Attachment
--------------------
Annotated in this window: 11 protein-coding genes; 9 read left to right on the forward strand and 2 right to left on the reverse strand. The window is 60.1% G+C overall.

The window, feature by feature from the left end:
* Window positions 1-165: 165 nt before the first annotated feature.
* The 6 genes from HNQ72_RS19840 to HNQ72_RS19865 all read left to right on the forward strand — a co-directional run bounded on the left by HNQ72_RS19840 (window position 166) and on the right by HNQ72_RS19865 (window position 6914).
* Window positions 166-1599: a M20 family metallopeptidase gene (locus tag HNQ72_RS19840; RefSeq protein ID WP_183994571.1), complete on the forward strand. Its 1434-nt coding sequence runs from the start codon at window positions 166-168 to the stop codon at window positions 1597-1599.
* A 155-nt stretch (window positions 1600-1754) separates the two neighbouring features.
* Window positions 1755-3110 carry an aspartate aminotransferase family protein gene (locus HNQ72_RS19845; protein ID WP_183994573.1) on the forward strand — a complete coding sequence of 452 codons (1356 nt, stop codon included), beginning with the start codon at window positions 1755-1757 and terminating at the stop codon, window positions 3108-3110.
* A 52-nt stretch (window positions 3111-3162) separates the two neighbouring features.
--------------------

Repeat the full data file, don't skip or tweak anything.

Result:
Annotated in this window: 11 protein-coding genes; 9 read left to right on the forward strand and 2 right to left on the reverse strand. The window is 60.1% G+C overall.

The window, feature by feature from the left end:
* Window positions 1-165: 165 nt before the first annotated feature.
* The 6 genes from HNQ72_RS19840 to HNQ72_RS19865 all read left to right on the forward strand — a co-directional run bounded on the left by HNQ72_RS19840 (window position 166) and on the right by HNQ72_RS19865 (window position 6914).
* Window positions 166-1599: a M20 family metallopeptidase gene (locus tag HNQ72_RS19840; RefSeq protein ID WP_183994571.1), complete on the forward strand. Its 1434-nt coding sequence runs from the start codon at window positions 166-168 to the stop codon at window positions 1597-1599.
* A 155-nt stretch (window positions 1600-1754) separates the two neighbouring features.
* Window positions 1755-3110 carry an aspartate aminotransferase family protein gene (locus HNQ72_RS19845; protein ID WP_183994573.1) on the forward strand — a complete coding sequence of 452 codons (1356 nt, stop codon included), beginning with the start codon at window positions 1755-1757 and terminating at the stop codon, window positions 3108-3110.
* A 52-nt stretch (window positions 3111-3162) separates the two neighbouring features.